Friday, March 17, 2006

It's Not Easy Being Green

Happy St. Patrick's Day, everyone.

Are you wearing your green? I certainly am, even though I couldn't tell you why. Seriously. I've never understood what this holiday is all about. It's kind of sad, really. My extended family (at least in the Boston area) is huge and consists almost entirely of Irish folk who celebrate the day with Guinness, various shades of green attire, boiled dinner, and 'Erin Go Bragh' banners. Yet growing up, almost none of them could tell me what in fact this holiday was celebrating - other than general Irishness and some nonsense about St. Patrick driving all the snakes out of Ireland.

(They have snakes in Ireland? Nooooo, stupid! Not anymore. St Patrick drove 'em all out! Sheesh.)

I'm actually an Irish citizen (although not by birth; dual citizenship with the U.S. - Ireland's citizenship rules were so lenient at one point that any 2nd or 3rd generation Irish were eligible if you had the proper documentation, regardless of whether or not you were born on the soil) and I know precious little about the patron saint of my... er... one of my countries. And beyond that, why do the Irish get a holiday and no one else? I'm also half German. Why don't I get to celebrate St. Gunter's Day and eat lots of bratwurst and sauerkraut while dressed in lederhosen? Actually, I think I just answered my own question. Nevermind.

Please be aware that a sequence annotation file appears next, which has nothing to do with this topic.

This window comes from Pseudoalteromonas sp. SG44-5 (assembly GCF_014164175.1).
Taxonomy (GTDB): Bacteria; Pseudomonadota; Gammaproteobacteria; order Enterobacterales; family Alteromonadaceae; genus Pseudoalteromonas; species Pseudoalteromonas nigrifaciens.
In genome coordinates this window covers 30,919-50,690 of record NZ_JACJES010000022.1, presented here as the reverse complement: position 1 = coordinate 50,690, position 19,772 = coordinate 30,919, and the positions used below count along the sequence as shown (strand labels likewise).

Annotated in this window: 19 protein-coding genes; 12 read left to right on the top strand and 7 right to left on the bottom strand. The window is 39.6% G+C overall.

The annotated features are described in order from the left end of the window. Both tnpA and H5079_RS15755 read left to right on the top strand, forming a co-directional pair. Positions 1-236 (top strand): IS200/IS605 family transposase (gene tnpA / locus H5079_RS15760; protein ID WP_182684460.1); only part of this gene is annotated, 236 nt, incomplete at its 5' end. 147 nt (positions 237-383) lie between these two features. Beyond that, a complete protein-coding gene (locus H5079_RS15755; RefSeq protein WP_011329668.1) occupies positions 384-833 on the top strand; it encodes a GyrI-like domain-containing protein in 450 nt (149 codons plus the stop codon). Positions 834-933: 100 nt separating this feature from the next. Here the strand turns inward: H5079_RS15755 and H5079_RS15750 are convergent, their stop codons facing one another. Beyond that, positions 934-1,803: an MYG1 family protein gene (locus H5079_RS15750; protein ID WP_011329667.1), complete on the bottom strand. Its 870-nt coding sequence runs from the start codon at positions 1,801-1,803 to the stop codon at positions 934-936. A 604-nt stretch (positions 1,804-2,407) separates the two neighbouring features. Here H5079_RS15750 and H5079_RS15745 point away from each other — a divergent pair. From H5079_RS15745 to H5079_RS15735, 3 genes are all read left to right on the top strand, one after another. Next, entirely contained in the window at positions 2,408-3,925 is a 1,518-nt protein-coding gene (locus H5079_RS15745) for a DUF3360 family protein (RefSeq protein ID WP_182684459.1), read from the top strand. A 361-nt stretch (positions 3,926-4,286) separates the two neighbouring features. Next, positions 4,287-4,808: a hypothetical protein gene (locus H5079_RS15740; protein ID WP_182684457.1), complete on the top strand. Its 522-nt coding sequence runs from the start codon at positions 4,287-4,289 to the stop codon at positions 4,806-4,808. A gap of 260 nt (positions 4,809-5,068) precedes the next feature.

I know, I know. St. Patrick's Day is nothing more than an excuse to throw a few parades, dye a river green, and get drunk. That's what most people will tell you, and I would tend to agree. Still, I find that an unsatisfactory explanation. So I went to (what else?) Google and did a little research. Here's what I found:

'What originally started as a day of mourning the death of the patron saint of Ireland on March 17 in 461 A.D. has long since turned into a celebration of everything Irish.

St. Patrick was born as Maewyn in Wales around 385 A.D. At the age of sixteen he was kidnapped by bandits and sold into slavery in Ireland, where he lived for six years, herding sheep and developing a strong faith in God. Upon his escape to Gaul he studied in a monastery for many years, entered the priesthood and later was appointed as second bishop to Ireland—his desire was to return to Ireland and to convert the people there to the Christian faith, a tumultuous mission that lasted 30 years.

St. Patrick did manage to convert thousands of Irish to Christianity; he founded hundreds of churches and, according to lore, "drove the snakes out of Ireland," an act symbolizing the victory of the Christian faith over pagan rituals. In order to explain the idea of the holy trinity to local tribesmen, he used the three-leaf shamrock, its green color signifying renewal and the coming of spring after a long period of winter and "pagan" darkness.

Interestingly, the first St. Patrick's Day parade took place not in Ireland, but in the United States. Irish soldiers serving in the English military marched through New York City on March 17, 1762.'